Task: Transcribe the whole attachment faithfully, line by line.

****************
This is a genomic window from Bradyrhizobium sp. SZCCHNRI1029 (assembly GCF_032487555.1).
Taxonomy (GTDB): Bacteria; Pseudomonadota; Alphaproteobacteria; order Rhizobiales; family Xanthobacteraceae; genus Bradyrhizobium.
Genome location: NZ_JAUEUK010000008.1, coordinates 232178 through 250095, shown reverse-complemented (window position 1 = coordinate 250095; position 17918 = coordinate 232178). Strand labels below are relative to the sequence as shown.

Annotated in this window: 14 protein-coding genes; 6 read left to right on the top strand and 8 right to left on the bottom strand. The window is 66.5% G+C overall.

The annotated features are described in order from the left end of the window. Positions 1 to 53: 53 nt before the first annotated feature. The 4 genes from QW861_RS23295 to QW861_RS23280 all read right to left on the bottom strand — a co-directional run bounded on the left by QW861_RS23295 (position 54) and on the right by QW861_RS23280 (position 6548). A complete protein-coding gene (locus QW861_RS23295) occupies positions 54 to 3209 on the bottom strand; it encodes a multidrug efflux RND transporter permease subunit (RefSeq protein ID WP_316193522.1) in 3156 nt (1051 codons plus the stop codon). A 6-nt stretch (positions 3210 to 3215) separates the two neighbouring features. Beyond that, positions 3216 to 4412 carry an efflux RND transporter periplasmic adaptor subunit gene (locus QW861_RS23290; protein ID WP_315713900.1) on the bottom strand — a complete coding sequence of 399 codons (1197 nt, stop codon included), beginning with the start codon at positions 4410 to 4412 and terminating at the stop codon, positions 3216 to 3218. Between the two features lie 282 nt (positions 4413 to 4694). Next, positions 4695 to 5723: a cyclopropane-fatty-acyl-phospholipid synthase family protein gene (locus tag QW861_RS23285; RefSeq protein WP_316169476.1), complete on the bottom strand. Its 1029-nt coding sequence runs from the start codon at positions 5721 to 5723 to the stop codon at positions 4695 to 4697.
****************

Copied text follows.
This is a genomic window from Bradyrhizobium sp. SZCCHNRI1029 (assembly GCF_032487555.1).
Taxonomy (GTDB): Bacteria; Pseudomonadota; Alphaproteobacteria; order Rhizobiales; family Xanthobacteraceae; genus Bradyrhizobium.
Genome location: NZ_JAUEUK010000008.1, coordinates 232178 through 250095, shown reverse-complemented (window position 1 = coordinate 250095; position 17918 = coordinate 232178). Strand labels below are relative to the sequence as shown.

Annotated in this window: 14 protein-coding genes; 6 read left to right on the top strand and 8 right to left on the bottom strand. The window is 66.5% G+C overall.

The annotated features are described in order from the left end of the window. Positions 1 to 53: 53 nt before the first annotated feature. The 4 genes from QW861_RS23295 to QW861_RS23280 all read right to left on the bottom strand — a co-directional run bounded on the left by QW861_RS23295 (position 54) and on the right by QW861_RS23280 (position 6548). A complete protein-coding gene (locus QW861_RS23295) occupies positions 54 to 3209 on the bottom strand; it encodes a multidrug efflux RND transporter permease subunit (RefSeq protein ID WP_316193522.1) in 3156 nt (1051 codons plus the stop codon). A 6-nt stretch (positions 3210 to 3215) separates the two neighbouring features. Beyond that, positions 3216 to 4412 carry an efflux RND transporter periplasmic adaptor subunit gene (locus QW861_RS23290; protein ID WP_315713900.1) on the bottom strand — a complete coding sequence of 399 codons (1197 nt, stop codon included), beginning with the start codon at positions 4410 to 4412 and terminating at the stop codon, positions 3216 to 3218. Between the two features lie 282 nt (positions 4413 to 4694). Next, positions 4695 to 5723: a cyclopropane-fatty-acyl-phospholipid synthase family protein gene (locus tag QW861_RS23285; RefSeq protein WP_316169476.1), complete on the bottom strand. Its 1029-nt coding sequence runs from the start codon at positions 5721 to 5723 to the stop codon at positions 4695 to 4697.